One of the most talked-about topics in 2020 is climate change. The awareness around the subject has increased significantly over the past few years. In fact, the 2020 US Presidential election candidates' stance on the matter was as decisive as the policies they promised!
India too, over the past few years, has been trying to do its part in helping the environment. This includes joining the Paris Agreement in 2015 and pledging to bring forth long-term strategies to lower levels of CO2 and other greenhouse gas emissions by 2020. A strategy that a few state governments have adopted to curb air pollution, which has been an uphill climb for cities in India, is by temporarily banning the sale and bursting of firecrackers, especially during festive seasons.
The rising number of COVID-19 patients has also been a factor for the decision. According to health experts, including those from the Indian Medical Association (IMA), bursting of firecrackers can aggravate the condition of COVID-infected patients.
Fireworks cause extensive air pollution in a brief period of time and leave behind metallic compounds like barium, aluminium and chemicals like perchlorates that can contaminate surface as well as groundwater. Another factor that makes fireworks hazardous is that it increases the PM2.5 levels in the atmosphere. PM2.5 refers to atmospheric particulate matter (PM) that has a diameter of fewer than 2.5 micrometres. Studies have shown a connection between exposure to fine particles and chronic diseases concerning heart and lungs like asthma, heart attack and other respiratory problems.
Let's find out the PM2.5 levels in some Indian cities during Diwali.
Pune Municipal Corporation(PMC) had banned the bursting of firecrackers in public places during Diwali and had appealed to the locals to avoid it even in private places. But this appeal seems to have gone unheeded as there was a significant rise in the PM2.5 levels during the days surrounding Diwali. On November 1st, the PM2.5 levels were already at an unhealthy 86 (24-hour average). This rose to 209, 210, 208 on November 12, 13 and 14 respectively.
Colaba, Mumbai, India
The Brihanmumbai Municipal Corporation(BMC) had banned the use of firecrackers in November although the use of 'mild firecrackers' was permitted on Laxmi Pujan. The decision was necessary because air pollution in Mumbai is already a concern. On November 1st, the average PM2.5 level was an astonishing 683. The situation became comparatively better during Diwali when the PM2.5 levels were at 350, 643, 436, 153 on November 12, 13, 14 and 15th respectively.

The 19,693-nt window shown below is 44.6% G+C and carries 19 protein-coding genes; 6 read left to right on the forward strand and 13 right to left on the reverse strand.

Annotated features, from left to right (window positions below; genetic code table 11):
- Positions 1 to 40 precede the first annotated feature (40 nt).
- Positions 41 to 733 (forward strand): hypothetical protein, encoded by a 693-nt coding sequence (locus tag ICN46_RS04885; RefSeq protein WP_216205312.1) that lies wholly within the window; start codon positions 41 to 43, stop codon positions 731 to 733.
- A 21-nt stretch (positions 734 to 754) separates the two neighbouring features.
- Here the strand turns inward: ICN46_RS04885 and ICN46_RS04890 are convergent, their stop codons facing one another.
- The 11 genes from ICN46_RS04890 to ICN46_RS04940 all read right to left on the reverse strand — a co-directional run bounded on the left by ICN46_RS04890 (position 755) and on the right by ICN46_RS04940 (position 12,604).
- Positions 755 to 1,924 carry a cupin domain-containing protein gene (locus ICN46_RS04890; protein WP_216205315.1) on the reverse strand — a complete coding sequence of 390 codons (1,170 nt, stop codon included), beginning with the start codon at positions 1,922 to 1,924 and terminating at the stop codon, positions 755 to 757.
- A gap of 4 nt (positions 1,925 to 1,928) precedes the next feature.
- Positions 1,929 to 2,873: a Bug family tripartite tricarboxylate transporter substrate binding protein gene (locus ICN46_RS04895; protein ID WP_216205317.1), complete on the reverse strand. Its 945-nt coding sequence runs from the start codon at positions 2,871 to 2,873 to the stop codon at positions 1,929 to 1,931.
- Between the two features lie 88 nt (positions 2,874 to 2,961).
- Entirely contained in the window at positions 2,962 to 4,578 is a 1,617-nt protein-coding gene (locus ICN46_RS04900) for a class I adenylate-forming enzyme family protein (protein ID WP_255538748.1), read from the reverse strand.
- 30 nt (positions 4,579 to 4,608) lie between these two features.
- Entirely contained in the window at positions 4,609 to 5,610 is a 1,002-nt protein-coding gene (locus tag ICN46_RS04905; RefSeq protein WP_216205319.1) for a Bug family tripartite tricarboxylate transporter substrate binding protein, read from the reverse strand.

Mundka, Delhi, Delhi, India
Air pollution has almost become a connotation to Delhi as city/UT has been struggling to curb the air pollution for years now. According to IQAir, a Swiss air technology company, Delhi, as of November 15, has the most polluted air in the world. On November 1st, the average PM2.5 level was already at a hazardous 333 which remained more or less the same during the Diwali holidays. The PM2.5 levels were at 339, 266, 324, 510 on November 12, 13, 14 and 15th respectively. Delhi CM Arvind Kejriwal had banned the use of firecrackers in the national capital on November 5 but there were reports of firecrackers bursting, according to PTI.
BTM, Bangalore, India
On November 6, Karnataka CM BS Yediyurappa had announced the ban on the use of firecrackers in the state although the sale and bursting of 'green crackers' will be allowed in the state during Diwali. This ban seemed to have had an effect as Bangalore fared well in comparison to other cities in this list. The average PM2.5 level in the city on November 1st was at 82 which dropped down to 76,71,68,67 on November 12, 13, 14 and 15th respectively.
Ballygunge, Kolkata, India
The Calcutta High Court on November 5 ordered a ban on the sale and bursting of all kinds of crackers or fireworks for Kali Puja, Diwali, and Chhatpuja in West Bengal. The ban, which although didn't make things better, did manage to keep the air pollution in check during the Diwali season. On November 1, the average PM2.5 level in Ballygunge was at 129 and on November 13, 14 and 15 the level was at 132, 115 and 153 respectively.
Maninagar, Ahmedabad, India
Gujarat government had stated that it has no intention on restricting the use of firecrackers during Diwali and Gujarati New Year (which falls on November 16) unless the Centre, National Green Tribunal (NGT) or Supreme Court directs otherwise. This decision has clearly led to worsening of the air quality in the region as the city's PM2.5 level went up to 192, 159, 180 on November 13, 14 and 15 respectively. On the day of the Gujarati New Year, the level went up as high as 242. For comparison, the PM2.5 level on November 1 was at a respectable yet unhealthy 146.
(Data source: CPCB - India Central Pollution Control Board)